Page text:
Christmas, Kids and Canines!

By Stormi King-Parish

Supervised cuteness
The holidays are a wonderful yet chaotic time of year full of daily routines turned upside down, fabulous smells from the kitchen, and family and friends we don't get to see often enough. The season, while a wonderful time of year, can sometimes be overwhelming for us and for our four-legged family members. Dogs who aren't accustomed to a houseful of extended family can easily be stressed by this sudden change in their environment, and family members who aren't accustomed to daily interactions with a dog can add to the confusion. Children who are visiting and aren't accustomed to interacting with dogs are especially vulnerable to accidents this time of year due to the fact that they are low to the ground, are often running around and speaking in high-pitched, excited voices, and, although well-meaning, often can't resist the urge to give that cute pooch of yours a big ol' hug and a kiss. Add that to all the distraction that comes with the holiday season and it's easy to see where we can get into trouble.

So, kids! It's an important time to remember the do's and don'ts with dogs:


Ask for permission before approaching an unfamiliar dog. Once given permission, slowly reach your closed fist outwards to let him sniff you. If the dog is too excited, tell the owner "thank you, but maybe we'll try again another time". Pet the dog in a slow motion in the direction in which the hair grows. Avoid patting or reaching over his/her head. If approached by a loose, unknown dog, stand like a tree and fold your arms in and wait for an adult. If the dog begins to jump or get too excited, curl up on the ground like a turtle and call to the nearest adult for help. Adults: Supervise children's interactions with dogs at all times. Praise both human and dog for good behavior!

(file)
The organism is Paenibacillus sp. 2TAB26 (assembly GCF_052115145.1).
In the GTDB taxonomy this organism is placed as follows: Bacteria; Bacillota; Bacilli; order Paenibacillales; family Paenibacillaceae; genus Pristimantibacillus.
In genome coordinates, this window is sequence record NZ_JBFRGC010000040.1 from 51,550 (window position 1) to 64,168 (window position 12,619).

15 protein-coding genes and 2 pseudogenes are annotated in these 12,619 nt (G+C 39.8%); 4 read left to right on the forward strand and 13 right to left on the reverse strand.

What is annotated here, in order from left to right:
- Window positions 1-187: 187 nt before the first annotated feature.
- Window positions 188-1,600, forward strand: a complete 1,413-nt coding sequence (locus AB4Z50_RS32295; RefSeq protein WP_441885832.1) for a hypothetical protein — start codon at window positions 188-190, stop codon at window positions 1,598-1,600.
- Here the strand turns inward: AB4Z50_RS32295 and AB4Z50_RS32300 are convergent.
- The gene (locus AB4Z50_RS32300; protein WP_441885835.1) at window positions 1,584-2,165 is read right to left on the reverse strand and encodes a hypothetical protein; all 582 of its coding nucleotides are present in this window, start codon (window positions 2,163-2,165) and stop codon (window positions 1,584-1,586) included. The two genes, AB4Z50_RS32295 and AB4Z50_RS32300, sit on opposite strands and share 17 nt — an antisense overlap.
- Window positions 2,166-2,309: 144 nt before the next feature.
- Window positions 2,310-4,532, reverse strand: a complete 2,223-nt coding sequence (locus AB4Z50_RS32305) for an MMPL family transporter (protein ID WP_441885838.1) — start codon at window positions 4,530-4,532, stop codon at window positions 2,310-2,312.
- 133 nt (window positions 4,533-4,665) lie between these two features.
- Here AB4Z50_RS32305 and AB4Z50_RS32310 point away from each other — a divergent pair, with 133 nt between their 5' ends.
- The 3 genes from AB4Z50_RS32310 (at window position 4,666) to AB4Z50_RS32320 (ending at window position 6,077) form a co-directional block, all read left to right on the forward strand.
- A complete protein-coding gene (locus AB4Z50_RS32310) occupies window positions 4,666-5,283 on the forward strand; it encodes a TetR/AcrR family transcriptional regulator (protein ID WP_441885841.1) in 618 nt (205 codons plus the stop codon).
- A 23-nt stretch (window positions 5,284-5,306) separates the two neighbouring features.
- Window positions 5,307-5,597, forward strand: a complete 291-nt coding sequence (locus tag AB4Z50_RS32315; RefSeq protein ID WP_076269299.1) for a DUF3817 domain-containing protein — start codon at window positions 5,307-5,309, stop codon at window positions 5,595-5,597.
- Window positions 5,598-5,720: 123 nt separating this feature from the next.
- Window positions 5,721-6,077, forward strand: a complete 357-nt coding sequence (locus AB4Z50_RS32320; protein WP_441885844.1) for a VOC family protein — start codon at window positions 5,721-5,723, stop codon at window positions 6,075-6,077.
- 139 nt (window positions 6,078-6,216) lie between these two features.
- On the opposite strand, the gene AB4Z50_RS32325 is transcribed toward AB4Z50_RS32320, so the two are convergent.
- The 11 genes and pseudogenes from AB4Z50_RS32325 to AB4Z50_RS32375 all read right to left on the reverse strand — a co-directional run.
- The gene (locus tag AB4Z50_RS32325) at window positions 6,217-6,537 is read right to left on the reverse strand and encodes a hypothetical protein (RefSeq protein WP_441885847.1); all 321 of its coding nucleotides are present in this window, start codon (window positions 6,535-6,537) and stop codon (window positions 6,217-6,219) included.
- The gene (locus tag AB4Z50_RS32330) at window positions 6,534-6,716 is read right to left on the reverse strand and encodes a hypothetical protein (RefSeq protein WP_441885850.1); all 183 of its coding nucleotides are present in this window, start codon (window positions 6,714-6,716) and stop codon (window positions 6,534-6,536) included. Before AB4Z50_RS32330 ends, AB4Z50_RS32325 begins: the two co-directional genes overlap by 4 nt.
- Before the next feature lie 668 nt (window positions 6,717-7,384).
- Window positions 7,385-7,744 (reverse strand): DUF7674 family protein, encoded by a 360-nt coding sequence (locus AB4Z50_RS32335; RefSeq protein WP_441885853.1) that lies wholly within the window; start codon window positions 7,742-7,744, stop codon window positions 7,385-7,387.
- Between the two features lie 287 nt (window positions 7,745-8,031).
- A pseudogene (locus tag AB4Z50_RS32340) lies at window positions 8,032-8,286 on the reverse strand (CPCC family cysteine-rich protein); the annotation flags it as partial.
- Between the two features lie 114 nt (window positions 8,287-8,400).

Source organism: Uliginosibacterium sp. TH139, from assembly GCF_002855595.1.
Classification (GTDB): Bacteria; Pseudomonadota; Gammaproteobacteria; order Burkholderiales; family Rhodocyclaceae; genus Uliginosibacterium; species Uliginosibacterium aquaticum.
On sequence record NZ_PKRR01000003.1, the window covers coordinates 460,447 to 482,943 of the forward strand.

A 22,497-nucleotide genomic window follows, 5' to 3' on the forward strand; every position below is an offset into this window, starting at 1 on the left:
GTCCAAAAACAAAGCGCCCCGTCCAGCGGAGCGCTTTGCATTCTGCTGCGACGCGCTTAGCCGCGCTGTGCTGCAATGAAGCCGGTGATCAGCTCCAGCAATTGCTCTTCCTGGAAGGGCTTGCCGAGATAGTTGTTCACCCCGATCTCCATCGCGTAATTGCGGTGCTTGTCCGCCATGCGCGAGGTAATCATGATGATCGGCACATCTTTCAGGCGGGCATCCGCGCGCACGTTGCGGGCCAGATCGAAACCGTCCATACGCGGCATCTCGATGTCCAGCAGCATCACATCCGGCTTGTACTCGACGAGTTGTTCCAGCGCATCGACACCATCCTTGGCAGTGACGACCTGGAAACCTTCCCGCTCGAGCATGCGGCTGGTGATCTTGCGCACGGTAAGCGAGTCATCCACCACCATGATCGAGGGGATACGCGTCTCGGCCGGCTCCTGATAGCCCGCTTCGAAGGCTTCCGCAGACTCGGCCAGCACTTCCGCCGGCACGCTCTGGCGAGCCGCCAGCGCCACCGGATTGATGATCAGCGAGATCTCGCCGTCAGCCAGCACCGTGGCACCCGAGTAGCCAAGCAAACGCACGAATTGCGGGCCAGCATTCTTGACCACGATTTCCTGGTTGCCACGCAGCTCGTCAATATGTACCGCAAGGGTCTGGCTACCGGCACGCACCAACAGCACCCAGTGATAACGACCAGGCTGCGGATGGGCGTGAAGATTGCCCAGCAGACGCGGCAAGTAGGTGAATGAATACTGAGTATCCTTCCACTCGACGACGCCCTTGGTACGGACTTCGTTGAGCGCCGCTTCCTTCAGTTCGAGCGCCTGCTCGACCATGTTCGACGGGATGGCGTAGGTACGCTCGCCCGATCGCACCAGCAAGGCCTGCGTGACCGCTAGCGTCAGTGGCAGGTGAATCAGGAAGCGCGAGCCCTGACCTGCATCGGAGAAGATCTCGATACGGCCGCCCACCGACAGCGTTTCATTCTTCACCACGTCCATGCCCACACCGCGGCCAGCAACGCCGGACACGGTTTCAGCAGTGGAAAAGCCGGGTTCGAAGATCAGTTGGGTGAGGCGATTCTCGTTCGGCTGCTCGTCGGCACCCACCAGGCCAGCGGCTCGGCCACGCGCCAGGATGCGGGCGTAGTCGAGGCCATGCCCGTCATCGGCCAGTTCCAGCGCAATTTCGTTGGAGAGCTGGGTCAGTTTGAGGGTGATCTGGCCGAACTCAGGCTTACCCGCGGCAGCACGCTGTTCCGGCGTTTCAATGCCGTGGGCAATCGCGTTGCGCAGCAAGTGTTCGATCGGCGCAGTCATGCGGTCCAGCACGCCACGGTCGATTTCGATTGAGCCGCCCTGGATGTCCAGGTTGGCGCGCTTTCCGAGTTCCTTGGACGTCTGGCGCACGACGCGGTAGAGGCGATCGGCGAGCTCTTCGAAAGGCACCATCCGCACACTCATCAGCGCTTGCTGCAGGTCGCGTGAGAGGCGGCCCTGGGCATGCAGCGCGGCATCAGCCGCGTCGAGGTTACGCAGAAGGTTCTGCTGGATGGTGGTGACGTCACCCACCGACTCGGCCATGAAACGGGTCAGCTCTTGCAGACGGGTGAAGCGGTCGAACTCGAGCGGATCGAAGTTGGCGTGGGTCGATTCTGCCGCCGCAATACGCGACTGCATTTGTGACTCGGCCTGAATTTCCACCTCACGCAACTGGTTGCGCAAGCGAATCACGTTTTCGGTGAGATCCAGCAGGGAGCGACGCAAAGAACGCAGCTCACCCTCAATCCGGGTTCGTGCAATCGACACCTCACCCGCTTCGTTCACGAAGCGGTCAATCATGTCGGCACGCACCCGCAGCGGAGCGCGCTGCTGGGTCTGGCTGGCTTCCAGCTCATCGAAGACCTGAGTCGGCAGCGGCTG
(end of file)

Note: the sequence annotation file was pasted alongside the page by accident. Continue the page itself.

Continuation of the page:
Approach a dog who is playing with a toy, chewing on a bone, eating, or sleeping. Approach a dog without his/her owner's permission. Pat the dog directly on or reach over his/her head. Run away from a dog, scream, or shout at them. Sneak up behind a dog or pull her tail. Approach a dog that is tied up, or behind a fence. These restraints can cause what is called thwarting (think "ooooh! I really want to play with that toy but I can't reach it!") and can cause frustration in even the friendliest of dogs. Climb over a fence to pet a dog. A stranger raining from the sky can be scary for a dog! Children and dogs can make for wonderful, inseprable companions, and teaching our kids safety around dogs is the best way to ensure they're best friends forever.